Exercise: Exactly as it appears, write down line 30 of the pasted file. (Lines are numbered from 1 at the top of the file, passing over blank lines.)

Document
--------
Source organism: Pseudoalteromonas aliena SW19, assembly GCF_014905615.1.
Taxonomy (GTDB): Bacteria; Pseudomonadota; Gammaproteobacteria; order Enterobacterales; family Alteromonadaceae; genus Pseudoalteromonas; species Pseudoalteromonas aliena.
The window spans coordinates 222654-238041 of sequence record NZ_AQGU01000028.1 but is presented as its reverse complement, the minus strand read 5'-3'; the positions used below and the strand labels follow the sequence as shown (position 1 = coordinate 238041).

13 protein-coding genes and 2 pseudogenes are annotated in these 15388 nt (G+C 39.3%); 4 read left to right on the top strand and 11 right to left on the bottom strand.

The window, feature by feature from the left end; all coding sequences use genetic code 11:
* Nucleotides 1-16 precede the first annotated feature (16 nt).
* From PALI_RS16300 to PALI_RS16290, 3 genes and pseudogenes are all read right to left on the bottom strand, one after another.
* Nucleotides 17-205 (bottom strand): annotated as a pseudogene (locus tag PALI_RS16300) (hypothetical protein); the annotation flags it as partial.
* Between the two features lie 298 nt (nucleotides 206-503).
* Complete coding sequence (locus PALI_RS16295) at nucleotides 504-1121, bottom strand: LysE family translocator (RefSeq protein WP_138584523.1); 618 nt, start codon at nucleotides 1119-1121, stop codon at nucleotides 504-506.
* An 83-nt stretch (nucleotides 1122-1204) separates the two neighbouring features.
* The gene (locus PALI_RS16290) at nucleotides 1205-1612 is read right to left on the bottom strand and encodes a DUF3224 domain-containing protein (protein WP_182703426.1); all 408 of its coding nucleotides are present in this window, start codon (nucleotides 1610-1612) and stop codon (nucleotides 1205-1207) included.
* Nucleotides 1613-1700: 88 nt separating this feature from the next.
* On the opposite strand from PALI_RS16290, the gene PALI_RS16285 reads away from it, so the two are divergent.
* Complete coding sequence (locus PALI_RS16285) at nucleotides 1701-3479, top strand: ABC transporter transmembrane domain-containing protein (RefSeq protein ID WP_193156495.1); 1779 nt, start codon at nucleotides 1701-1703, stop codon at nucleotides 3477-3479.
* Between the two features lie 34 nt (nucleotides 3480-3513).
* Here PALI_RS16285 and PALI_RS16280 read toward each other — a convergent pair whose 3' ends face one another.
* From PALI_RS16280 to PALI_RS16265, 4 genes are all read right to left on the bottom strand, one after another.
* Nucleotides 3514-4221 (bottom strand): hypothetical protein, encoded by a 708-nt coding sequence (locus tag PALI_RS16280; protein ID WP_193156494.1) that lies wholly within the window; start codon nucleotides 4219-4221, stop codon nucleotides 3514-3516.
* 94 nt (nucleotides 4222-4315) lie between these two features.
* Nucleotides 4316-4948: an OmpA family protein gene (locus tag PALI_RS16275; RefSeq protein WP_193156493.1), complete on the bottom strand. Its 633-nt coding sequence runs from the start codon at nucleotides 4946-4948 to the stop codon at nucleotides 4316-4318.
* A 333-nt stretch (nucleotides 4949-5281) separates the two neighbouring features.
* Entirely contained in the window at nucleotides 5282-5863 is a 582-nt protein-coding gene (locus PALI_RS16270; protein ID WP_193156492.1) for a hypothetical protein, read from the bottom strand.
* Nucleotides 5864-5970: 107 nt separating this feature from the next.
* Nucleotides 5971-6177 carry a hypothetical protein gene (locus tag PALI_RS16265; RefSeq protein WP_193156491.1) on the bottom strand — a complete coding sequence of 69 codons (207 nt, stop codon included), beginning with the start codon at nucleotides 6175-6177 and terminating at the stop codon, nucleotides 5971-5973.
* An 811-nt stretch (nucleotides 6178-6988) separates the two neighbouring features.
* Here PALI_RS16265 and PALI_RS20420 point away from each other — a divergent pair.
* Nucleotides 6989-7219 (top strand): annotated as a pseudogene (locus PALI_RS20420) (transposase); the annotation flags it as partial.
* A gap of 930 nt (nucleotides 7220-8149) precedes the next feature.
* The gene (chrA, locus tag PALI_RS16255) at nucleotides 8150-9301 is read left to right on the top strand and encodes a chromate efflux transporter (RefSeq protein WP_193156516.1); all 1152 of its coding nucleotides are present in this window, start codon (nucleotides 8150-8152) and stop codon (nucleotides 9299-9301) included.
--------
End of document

* The gene (chrA, locus tag PALI_RS16255) at nucleotides 8150-9301 is read left to right on the top strand and encodes a chromate efflux transporter (RefSeq protein WP_193156516.1); all 1152 of its coding nucleotides are present in this window, start codon (nucleotides 8150-8152) and stop codon (nucleotides 9299-9301) included.